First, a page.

To the Word

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Thursday, February 24, 2005

Jesus, the woman, and the well in John 4

Reading the story of Jesus and the Samaritan woman at the well, do you get the feeling we've been there before? The theme of a man and woman meeting at a well is prominent one in the Old Testament. Consider:

1. Isaac and Rebekah (Gen. 24:10-61),
2. Jacob and Rachel (Gen. 29:1-20),
3. Moses and Zipporah (Ex. 2:15-21).

Each of these three scenes share the pattern of six common steps [1]:

1. A man of the covenant goes to a foreign land.
2. He meets a young woman at a well.
3. One of them draws water.
4. The young woman rushes home to announce the stranger's arrival.
5. A marriage betrothal is made, usually after a meal.
6. The marriage yields great fruit.

Notice that the scene with Jesus and the Samaritan woman follows this pattern perfectly through step four. But what, you may ask, does Jesus and the Samaritan woman have to do with marriage?

Only this. Jesus is the bridegroom, and the church is the betrothed of Christ. The church is made up not only of good, clean Jews, but of the most outcast of the Gentiles. In this scene the Samaritan woman is a type of the church. And who could be more symbolic of the breadth of Jesus' proposal than a Samaritan woman of questionable moral background?

1. For a treatment of these steps in the OT, see The Art of Biblical Narrative by Robert Alter.

Copyright 2005, A. Milton Stanley


Blogger Doug Floyd said...

Good comments Milton. Should have stopped by here before last Sunday. We talked about the sexual/bridal overtones of the encounter on Sunday including the bridegroom/bride motif, but I like the six points you laid out here; I may send this out to our church. We also paralleled the story with the previous Nicodemus encounter:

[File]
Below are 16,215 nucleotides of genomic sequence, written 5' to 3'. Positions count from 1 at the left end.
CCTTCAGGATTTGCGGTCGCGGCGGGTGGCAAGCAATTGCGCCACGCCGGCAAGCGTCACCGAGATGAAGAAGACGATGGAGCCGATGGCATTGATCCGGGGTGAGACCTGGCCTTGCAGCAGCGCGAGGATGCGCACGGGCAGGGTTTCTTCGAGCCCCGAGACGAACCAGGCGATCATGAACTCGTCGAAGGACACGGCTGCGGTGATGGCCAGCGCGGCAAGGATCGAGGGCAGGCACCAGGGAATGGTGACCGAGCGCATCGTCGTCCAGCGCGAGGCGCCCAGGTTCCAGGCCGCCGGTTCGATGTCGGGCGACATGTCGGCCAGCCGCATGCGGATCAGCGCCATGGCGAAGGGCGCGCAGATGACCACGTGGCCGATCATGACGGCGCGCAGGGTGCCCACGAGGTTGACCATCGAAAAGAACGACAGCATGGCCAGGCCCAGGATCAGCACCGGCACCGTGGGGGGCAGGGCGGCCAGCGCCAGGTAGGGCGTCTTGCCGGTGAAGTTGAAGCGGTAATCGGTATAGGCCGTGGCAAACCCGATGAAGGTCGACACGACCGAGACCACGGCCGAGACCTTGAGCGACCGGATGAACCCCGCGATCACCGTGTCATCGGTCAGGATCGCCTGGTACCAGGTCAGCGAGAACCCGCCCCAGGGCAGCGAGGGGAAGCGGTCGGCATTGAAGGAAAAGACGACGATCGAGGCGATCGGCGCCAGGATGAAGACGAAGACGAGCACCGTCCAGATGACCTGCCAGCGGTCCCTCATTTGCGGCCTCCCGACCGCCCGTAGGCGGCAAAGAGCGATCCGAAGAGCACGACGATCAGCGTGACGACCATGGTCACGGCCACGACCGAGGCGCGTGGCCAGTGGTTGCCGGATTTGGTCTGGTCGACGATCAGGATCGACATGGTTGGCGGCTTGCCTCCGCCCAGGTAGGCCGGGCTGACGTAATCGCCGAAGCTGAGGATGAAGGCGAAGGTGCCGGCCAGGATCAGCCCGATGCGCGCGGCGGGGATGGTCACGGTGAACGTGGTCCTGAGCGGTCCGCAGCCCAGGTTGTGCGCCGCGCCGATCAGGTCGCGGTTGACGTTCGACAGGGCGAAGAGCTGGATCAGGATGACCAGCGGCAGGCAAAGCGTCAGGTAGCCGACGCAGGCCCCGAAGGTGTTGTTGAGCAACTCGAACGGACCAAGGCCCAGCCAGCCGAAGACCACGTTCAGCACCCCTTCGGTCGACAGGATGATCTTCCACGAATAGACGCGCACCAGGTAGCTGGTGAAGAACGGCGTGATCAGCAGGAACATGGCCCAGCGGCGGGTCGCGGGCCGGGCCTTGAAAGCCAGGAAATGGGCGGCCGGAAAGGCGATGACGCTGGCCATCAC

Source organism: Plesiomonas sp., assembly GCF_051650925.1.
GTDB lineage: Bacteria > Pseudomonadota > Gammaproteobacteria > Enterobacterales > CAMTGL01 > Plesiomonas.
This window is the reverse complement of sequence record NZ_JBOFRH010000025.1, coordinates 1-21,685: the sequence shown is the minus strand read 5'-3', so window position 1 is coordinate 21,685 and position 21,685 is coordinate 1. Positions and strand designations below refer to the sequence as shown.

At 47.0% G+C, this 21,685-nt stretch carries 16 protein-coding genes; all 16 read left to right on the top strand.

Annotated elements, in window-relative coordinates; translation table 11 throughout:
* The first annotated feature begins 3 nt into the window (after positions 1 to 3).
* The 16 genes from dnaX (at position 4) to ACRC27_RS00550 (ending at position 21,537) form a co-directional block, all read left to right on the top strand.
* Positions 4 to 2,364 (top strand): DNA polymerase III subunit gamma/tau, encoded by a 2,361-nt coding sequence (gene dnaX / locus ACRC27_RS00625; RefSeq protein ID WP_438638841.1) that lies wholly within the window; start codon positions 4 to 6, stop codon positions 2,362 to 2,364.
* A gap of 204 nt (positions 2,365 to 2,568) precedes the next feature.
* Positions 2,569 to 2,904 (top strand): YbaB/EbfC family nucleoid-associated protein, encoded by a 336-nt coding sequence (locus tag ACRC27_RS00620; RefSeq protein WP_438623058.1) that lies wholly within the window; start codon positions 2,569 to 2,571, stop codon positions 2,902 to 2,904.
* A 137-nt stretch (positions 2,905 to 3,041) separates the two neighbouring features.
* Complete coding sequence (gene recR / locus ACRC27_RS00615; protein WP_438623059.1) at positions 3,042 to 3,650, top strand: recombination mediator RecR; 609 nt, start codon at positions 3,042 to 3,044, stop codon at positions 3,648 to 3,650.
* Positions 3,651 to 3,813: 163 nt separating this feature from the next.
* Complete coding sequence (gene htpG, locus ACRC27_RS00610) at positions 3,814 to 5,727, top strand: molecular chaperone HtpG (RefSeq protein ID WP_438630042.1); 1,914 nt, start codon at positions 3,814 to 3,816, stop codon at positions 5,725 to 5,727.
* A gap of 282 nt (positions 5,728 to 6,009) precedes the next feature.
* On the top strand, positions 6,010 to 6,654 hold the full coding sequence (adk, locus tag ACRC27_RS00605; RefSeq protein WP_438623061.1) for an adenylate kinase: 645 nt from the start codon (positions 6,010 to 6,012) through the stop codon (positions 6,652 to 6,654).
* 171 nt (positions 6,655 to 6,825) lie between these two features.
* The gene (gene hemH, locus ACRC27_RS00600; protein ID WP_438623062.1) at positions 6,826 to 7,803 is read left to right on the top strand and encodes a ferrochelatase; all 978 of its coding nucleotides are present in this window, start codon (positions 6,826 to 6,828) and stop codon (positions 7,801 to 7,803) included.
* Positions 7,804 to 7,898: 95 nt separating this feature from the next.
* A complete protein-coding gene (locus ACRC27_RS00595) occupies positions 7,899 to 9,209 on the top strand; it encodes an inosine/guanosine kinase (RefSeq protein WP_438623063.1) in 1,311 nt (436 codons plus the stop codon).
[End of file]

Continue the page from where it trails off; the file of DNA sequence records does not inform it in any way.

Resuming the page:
1. Night vs Day
2. Man vs Woman
3. Nicodemus vs Unknown woman
4. Respected leader of the elect vs unclean person in a despised community.
5. His responses toward Jesus does not change in dialogue vs She moves from contempt to respect to adoration.
6. Both misunderstand.

Then we took the notion of misunderstanding and traced throughout John. Beginning with the light coming into the darkness. This sets up an interesting tension of the dark kingdom vs the light kingdom. This pattern is all through Scriptures. So we had a discussion on dark vs light. How according to John 3, dark cannot even comprehend light until it is born into light. Then we began a list, which might make an interesting devotional exercise of listing dark vs light comparisons in Scripture. Such as:

Adam vs Jesus, Taking vs Recieving, Greed vs Gratitude, Self-Centered vs Relational, Stumbling in the Dark vs Walking in the ever increasing Light, etc. If as Paul says, we have been delivered into the kingdom of light, then this is our position even when we continue to live out patterns from darkness. Paul seems to continually challenge to live out the reality of our position.

2:58 PM  
Blogger Milton Stanley said...

Thanks for the information, Doug. I'm working on a commentary on John's Gospel, and I'll be sure to pursue a few of these ideas. Peace.

5:19 PM  
Blogger upstream said...

Appreciated this Milton and am using it today in my teaching!

Thanks mate

6:49 PM  
Blogger Milton Stanley said...

You're welcome, Hamo. Thanks for letting me know.

11:57 AM  

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